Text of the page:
That was his job to fix, of course. He’d spent his trip babying six entire squadrons – forty-eight ships – of brand new, barely out of prototype, Falcon-type starfighters. The new ships strapped mass manipulators and engines rated for five hundred gravities to four three-shot launchers firing short-range missiles with gigaton antimatter warheads and a positron lance rated for fifty kilotons per second.
The number of ships told the story of Avalon’s age, though. His last command, the fighter wing aboard the battlecruiser Alamo, had also been forty-eight ships. That ship, however, been almost thirteen hundred meters long, and had carried a broadside of ten half-megaton-per-second positron lances in each of the four sides of her arrowhead shape, plus missile launchers and the seventy-kiloton-per-second lances generally used as anti-fighter guns.
Avalon was less than two thirds the size of modern ships, as the technology behind the Alcubierre-Stetson Drive had advanced significantly in the forty years since she had been built. Past her, he could see the twelve ships of the Castle Federation’s New Amazon Reserve Flotilla – the smallest and oldest of them twenty years newer than Avalon, and a quarter again her size.
“She’s a special case,” Kyle said finally, continuing to eye the old carrier. “The Navy’s Old Lady, gussied up one last time.”
After that, Kyle was silent, considering his new ship and his new command. One last time was true – rumor had it that the tour of the Alliance that they’d been assigned to carry out was Avalon’s last mission. Once they were done, they would deliver the old lady to the shipyards of the Castle system itself, where she would be gently laid to rest.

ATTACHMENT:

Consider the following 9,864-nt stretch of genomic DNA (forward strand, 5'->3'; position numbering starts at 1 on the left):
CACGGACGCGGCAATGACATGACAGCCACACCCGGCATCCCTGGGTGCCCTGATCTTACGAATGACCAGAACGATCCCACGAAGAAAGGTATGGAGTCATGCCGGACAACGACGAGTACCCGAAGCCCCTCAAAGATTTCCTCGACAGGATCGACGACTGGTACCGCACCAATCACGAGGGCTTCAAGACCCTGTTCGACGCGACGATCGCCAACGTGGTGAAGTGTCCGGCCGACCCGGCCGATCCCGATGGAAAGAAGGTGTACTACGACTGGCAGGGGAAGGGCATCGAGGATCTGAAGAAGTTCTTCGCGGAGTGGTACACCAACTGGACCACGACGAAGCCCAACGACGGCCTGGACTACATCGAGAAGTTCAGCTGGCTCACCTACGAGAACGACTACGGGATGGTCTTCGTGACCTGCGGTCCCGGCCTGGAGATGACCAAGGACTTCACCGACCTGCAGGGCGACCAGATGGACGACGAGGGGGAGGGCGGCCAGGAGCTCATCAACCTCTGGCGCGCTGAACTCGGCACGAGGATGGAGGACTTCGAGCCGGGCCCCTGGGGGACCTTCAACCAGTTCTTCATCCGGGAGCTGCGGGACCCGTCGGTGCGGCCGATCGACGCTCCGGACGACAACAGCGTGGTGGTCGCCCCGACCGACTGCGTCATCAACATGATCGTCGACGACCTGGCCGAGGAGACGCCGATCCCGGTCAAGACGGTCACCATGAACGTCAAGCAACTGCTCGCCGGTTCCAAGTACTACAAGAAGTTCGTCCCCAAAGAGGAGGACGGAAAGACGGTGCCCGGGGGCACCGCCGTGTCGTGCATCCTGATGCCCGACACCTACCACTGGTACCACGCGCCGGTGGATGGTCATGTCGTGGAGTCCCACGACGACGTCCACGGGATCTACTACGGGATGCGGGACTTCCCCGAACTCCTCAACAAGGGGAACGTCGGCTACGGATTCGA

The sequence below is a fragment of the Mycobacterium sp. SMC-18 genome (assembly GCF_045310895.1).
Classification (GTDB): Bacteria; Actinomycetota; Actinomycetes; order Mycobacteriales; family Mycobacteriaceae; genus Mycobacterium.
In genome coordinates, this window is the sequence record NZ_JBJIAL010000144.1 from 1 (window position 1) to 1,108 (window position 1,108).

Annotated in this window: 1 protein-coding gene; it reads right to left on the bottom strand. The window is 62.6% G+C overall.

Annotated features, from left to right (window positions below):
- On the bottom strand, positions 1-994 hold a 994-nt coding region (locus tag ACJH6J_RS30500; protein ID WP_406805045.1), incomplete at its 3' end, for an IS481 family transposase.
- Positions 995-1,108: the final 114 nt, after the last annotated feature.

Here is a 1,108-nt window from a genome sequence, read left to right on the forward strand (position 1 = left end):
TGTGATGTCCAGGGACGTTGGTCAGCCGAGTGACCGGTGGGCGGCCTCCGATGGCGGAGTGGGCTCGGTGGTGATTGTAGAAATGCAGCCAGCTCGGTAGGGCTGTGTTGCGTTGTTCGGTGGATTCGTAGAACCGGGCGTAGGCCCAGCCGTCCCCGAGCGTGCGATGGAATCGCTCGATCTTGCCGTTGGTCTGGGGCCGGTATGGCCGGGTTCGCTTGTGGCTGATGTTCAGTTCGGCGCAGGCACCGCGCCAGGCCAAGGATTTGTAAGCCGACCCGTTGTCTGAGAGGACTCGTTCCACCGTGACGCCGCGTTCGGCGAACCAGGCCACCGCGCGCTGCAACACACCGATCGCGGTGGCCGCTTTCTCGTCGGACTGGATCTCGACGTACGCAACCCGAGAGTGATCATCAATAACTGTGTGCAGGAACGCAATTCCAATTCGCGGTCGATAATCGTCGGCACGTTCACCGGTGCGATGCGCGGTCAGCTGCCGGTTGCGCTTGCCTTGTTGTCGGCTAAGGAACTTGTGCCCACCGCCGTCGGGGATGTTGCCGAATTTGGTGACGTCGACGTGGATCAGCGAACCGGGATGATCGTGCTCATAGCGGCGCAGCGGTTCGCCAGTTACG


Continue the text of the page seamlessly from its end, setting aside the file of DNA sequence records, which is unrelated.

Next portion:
New Amazon System, Castle Federation
19:00, July 5, 2735 ESMDT
DSC-001 Avalon – Flight Deck
Exiting the shuttle, followed closely by the two Flight Commanders he’d brought with him, Kyle found the ship’s Captain waiting. He was a tall, gaunt man with iron-gray hair who looked like he’d gone best out of three with Death – and the Reaper had kept an eye.
Modern prostheses could be almost indistinguishable from the real thing, but Captain Blair’s was an older model, an emergency implant Kyle had most commonly seen on men and women injured in the War who were proud of the plain but extremely functional metal eye.
“Welcome aboard Avalon, Wing Commander Roberts,” the Captain greeted him with an extended hand. Like Kyle, he wore the standard shipsuit that, despite imitating the appearance of slacks and a turtleneck, was a single piece garment capable of sealing against vacuum and sustaining the wearer for at least six hours, underneath his formal uniform jacket – piped with gold in the Captain’s case for Navy, blue for the Space Force in Kyle’s.
“I am Captain Malcolm Blair,” Kyle’s new commanding officer continued. “I wanted to welcome you aboard in person, though your Flight Group is waiting to show you the song and dance.”
Blair gestured slightly behind him, where the four Flight Commanders leading the squadrons currently aboard the carrier stood at rigid attention.
“Thank you for the welcome, Captain,” Kyle replied. “I understand we have our work cut out for us.”
“We do,” Blair confirmed. “Uniform of the day is shipsuits until further notice,” he continued cheerfully with a tug at the gold-banded sleeves of his uniform. “We have enough work going on throughout the ship that an accidental loss of pressure isn’t impossible.”